MD vs DO: What’s the Difference?

DOs take a holistic approach to care

Young physicians. One is an MD and the other is a DO.

DOs take a holistic approach to care

When it’s time to choose a doctor, you may notice that some physicians have a DO behind their name instead of an MD.

DO stands for doctor of osteopathic medicine, and just like a medical doctor (or MD), they are fully trained physicians and certified to provide exceptional health care.

“The biggest misconception about a doctor of osteopathic medicine is that we are not physicians,” says Immanuel Hausig, DO, a family medicine physician at Scripps Coastal Medical Center, Carlsbad. “In reality, a DO has the same training as an MD, in addition to specialized training in diagnosing and treating musculoskeletal conditions with our hands.”

Developed in the late 19th century in the United States, osteopathic physicians concentrate on treating the whole patient, rather than focusing on treating the symptoms only. 

While most physicians are MDs, the number of DOs has grown. In 2023, the number of osteopathic physicians in the United States reached nearly 150,000, a 30% increase over the past five years, according to the American Osteopathic Association.

Osteopathic medical education

Medical education for an osteopathic physician is similar to that of their allopathic, or MD, colleagues. Both must complete four years of medical school in addition to an internship, residency and possible fellowship and must take state licensing exams in order to practice medicine.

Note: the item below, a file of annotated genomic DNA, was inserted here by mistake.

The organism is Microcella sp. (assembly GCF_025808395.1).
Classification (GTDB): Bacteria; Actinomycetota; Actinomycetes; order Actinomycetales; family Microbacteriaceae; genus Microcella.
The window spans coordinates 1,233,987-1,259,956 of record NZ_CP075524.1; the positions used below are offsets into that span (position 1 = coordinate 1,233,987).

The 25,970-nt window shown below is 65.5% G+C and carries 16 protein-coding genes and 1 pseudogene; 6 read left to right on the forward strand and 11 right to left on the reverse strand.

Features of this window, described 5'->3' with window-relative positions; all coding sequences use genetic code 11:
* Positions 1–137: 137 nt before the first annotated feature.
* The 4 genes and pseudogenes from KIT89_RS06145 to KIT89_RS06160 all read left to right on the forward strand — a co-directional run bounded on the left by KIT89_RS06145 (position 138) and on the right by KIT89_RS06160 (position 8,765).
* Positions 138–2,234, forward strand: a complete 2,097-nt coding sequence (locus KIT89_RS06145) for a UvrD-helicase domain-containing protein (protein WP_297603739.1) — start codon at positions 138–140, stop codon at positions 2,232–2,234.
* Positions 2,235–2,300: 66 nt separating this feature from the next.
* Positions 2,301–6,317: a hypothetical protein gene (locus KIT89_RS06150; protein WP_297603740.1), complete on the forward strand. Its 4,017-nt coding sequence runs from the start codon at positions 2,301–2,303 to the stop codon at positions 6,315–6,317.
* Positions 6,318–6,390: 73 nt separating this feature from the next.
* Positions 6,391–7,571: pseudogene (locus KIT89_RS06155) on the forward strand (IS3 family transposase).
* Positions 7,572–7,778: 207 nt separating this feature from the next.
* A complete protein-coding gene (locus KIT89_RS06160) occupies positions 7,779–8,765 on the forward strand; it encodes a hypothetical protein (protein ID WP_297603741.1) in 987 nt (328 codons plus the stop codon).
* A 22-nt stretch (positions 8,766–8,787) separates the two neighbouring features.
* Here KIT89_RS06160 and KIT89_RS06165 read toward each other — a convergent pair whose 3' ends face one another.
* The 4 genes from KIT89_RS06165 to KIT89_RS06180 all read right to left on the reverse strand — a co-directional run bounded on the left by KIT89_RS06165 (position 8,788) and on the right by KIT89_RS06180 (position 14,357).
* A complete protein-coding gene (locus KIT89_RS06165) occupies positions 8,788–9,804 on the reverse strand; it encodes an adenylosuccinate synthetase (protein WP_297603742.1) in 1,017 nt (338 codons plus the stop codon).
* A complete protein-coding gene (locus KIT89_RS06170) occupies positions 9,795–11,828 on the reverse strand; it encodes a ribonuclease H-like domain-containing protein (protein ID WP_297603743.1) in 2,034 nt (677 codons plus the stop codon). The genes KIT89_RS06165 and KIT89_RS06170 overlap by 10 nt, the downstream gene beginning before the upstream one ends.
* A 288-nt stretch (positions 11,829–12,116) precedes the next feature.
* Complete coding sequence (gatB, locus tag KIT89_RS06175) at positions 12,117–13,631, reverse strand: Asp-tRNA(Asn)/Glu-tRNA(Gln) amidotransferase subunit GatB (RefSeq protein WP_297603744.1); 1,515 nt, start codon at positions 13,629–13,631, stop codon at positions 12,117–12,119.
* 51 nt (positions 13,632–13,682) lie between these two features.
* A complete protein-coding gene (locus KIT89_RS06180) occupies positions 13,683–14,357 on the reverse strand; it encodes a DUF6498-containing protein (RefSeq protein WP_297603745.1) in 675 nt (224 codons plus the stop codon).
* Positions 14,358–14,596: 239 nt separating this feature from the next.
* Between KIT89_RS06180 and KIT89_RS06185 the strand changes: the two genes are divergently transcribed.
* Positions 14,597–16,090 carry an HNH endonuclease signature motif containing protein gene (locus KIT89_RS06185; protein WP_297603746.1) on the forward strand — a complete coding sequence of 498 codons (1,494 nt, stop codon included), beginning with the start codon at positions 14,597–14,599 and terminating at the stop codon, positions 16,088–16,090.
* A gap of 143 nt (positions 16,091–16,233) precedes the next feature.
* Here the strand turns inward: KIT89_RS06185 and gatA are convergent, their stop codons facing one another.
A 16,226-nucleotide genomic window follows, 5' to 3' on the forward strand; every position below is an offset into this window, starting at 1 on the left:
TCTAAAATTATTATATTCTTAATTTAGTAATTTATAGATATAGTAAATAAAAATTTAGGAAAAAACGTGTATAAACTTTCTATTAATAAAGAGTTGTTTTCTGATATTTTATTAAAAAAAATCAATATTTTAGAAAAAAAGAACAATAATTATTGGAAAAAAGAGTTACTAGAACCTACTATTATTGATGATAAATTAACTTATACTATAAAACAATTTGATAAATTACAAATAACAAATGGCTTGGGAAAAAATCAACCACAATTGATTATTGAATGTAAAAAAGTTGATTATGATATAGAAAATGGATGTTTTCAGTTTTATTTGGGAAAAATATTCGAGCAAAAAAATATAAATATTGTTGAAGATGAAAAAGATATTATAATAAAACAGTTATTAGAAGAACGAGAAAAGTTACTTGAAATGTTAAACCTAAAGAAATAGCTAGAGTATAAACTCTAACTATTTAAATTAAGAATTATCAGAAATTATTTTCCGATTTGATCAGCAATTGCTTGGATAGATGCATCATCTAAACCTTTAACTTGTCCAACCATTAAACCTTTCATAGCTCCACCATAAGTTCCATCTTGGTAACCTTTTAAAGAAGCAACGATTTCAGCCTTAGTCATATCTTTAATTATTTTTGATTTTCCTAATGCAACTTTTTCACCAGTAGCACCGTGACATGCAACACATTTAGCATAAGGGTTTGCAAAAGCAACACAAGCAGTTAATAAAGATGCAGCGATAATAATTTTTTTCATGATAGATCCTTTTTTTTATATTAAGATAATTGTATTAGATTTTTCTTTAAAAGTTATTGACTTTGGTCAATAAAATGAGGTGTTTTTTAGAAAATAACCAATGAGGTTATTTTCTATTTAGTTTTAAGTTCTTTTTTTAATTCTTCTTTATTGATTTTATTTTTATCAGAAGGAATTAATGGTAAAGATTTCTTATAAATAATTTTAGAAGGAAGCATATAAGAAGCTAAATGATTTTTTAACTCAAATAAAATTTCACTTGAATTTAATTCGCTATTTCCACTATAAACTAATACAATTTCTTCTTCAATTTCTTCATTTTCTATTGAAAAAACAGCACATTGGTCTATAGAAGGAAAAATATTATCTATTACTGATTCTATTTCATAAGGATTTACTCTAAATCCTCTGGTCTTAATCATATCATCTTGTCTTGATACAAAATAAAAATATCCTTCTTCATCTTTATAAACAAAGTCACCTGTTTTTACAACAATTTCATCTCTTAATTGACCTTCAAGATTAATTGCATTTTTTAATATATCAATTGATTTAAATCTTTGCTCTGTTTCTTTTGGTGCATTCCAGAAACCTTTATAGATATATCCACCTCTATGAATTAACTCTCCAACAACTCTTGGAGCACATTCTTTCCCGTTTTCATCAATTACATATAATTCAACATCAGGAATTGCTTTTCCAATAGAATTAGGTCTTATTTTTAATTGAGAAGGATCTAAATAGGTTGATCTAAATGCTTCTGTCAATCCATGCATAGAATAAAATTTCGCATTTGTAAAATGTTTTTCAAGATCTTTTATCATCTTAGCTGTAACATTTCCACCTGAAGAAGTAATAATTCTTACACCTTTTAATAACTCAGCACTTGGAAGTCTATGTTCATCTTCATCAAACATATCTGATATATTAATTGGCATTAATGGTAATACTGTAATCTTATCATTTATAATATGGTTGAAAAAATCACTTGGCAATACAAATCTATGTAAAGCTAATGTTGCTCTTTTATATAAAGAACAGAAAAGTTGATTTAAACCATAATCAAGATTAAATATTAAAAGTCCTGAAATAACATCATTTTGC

The specialized training for a DO is known as osteopathic manipulative treatment (OMT), a hands-on approach to care used to help diagnose illness or injury and facilitate the body’s natural tendency toward self-healing.

DOs receive extra instruction in the musculoskeletal system, the body’s interconnected system of nerves, muscles and bones, and pay special attention to how they work together to influence health. OMT is taught during both medical school and residency, and many DOs continue to use it in their practice.

“During medical school, we spend time learning how to diagnose and treat musculoskeletal issues with our hands,” explains Dr. Hausig. “In our third and fourth years, we also have rotations with OMT specialists.”

Specializing in primary care

Specializing in primary care

More than half of DOs practice in primary care, specializing in internal medicine, family medicine and pediatric medicine where they can develop long-term relationships with their patients.

DOs generally take a more holistic approach and look beyond the physical symptoms of illness or injury. They take into account the various aspects of a patient’s life — including body, emotions, the environment, mind and spirit — to develop an individualized care plan.

“I decided to become a DO because I was drawn to the osteopathic philosophy,” says Dr. Hausig. “The core of our philosophy is that the body has an inherent ability to heal itself. As DO physicians, we support this self-healing mechanism with lifestyle modifications, medications if needed and the correction of structural imbalances through osteopathic manipulation.”

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